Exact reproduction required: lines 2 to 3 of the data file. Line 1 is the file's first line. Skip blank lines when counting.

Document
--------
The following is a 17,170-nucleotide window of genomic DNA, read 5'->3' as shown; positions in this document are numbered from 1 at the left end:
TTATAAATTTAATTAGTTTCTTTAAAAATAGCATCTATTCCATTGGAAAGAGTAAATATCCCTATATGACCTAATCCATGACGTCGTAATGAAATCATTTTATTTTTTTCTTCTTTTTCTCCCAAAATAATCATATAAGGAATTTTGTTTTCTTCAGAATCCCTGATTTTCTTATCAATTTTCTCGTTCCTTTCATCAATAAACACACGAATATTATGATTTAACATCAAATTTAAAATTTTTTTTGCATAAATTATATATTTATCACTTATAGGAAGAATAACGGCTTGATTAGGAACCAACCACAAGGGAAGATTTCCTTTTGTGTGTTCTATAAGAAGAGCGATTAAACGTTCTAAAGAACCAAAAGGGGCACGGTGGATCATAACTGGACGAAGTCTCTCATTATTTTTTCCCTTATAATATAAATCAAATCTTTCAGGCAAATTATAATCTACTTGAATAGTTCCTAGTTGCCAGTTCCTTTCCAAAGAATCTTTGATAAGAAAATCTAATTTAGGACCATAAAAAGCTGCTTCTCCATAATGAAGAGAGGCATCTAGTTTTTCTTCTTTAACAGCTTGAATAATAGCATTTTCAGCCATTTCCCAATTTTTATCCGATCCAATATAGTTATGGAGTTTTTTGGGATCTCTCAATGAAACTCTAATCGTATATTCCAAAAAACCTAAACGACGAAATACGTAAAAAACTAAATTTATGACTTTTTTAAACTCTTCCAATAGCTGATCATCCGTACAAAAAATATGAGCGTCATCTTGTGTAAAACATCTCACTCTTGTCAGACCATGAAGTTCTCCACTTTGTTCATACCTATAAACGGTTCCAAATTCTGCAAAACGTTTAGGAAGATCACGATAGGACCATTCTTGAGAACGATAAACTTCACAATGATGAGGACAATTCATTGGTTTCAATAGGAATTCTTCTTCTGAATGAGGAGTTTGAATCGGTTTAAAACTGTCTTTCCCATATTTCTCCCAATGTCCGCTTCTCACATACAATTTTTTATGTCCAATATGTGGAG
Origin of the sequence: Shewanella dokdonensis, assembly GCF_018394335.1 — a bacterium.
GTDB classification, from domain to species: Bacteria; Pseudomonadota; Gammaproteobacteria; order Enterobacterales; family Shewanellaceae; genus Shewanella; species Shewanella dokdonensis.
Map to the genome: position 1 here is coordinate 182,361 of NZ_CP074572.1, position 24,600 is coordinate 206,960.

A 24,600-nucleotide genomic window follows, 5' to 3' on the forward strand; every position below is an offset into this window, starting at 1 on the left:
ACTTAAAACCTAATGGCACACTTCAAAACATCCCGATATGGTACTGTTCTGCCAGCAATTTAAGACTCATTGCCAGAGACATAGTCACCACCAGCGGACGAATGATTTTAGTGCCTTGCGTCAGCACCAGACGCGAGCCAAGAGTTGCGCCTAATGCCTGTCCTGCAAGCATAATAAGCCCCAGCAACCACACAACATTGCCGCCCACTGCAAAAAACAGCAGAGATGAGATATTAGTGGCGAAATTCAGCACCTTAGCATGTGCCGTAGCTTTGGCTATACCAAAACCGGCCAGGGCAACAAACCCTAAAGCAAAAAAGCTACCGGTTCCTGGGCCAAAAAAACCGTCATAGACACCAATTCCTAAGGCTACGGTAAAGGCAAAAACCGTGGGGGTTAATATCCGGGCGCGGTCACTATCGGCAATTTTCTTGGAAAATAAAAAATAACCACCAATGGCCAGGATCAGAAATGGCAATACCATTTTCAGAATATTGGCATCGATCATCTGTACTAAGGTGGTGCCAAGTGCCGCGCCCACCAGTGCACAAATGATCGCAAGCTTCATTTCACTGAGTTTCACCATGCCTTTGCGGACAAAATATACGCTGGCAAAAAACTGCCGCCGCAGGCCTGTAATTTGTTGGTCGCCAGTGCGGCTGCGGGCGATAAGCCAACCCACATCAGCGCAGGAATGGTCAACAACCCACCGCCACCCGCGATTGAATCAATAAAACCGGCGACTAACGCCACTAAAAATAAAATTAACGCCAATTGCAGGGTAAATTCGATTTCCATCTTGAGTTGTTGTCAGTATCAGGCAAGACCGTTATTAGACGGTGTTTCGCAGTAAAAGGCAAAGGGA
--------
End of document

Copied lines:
TTATAAATTTAATTAGTTTCTTTAAAAATAGCATCTATTCCATTGGAAAGAGTAAATATCCCTATATGACCTAATCCATGACGTCGTAATGAAATCATTTTATTTTTTTCTTCTTTTTCTCCCAAAATAATCATATAAGGAATTTTGTTTTCTTCAGAATCCCTGATTTTCTTATCAATTTTCTCGTTCCTTTCATCAATAAACACACGAATATTATGATTTAACATCAAATTTAAAATTTTTTTTGCATAAATTATATATTTATCACTTATAGGAAGAATAACGGCTTGATTAGGAACCAACCACAAGGGAAGATTTCCTTTTGTGTGTTCTATAAGAAGAGCGATTAAACGTTCTAAAGAACCAAAAGGGGCACGGTGGATCATAACTGGACGAAGTCTCTCATTATTTTTTCCCTTATAATATAAATCAAATCTTTCAGGCAAATTATAATCTACTTGAATAGTTCCTAGTTGCCAGTTCCTTTCCAAAGAATCTTTGATAAGAAAATCTAATTTAGGACCATAAAAAGCTGCTTCTCCATAATGAAGAGAGGCATCTAGTTTTTCTTCTTTAACAGCTTGAATAATAGCATTTTCAGCCATTTCCCAATTTTTATCCGATCCAATATAGTTATGGAGTTTTTTGGGATCTCTCAATGAAACTCTAATCGTATATTCCAAAAAACCTAAACGACGAAATACGTAAAAAACTAAATTTATGACTTTTTTAAACTCTTCCAATAGCTGATCATCCGTACAAAAAATATGAGCGTCATCTTGTGTAAAACATCTCACTCTTGTCAGACCATGAAGTTCTCCACTTTGTTCATACCTATAAACGGTTCCAAATTCTGCAAAACGTTTAGGAAGATCACGATAGGACCATTCTTGAGAACGATAAACTTCACAATGATGAGGACAATTCATTGGTTTCAATAGGAATTCTTCTTCTGAATGAGGAGTTTGAATCGGTTTAAAACTGTCTTTCCCATATTTCTCCCAATGTCCGCTTCTCACATACAATTTTTTATGTCCAATATGTGGAG
Origin of the sequence: Shewanella dokdonensis, assembly GCF_018394335.1 — a bacterium.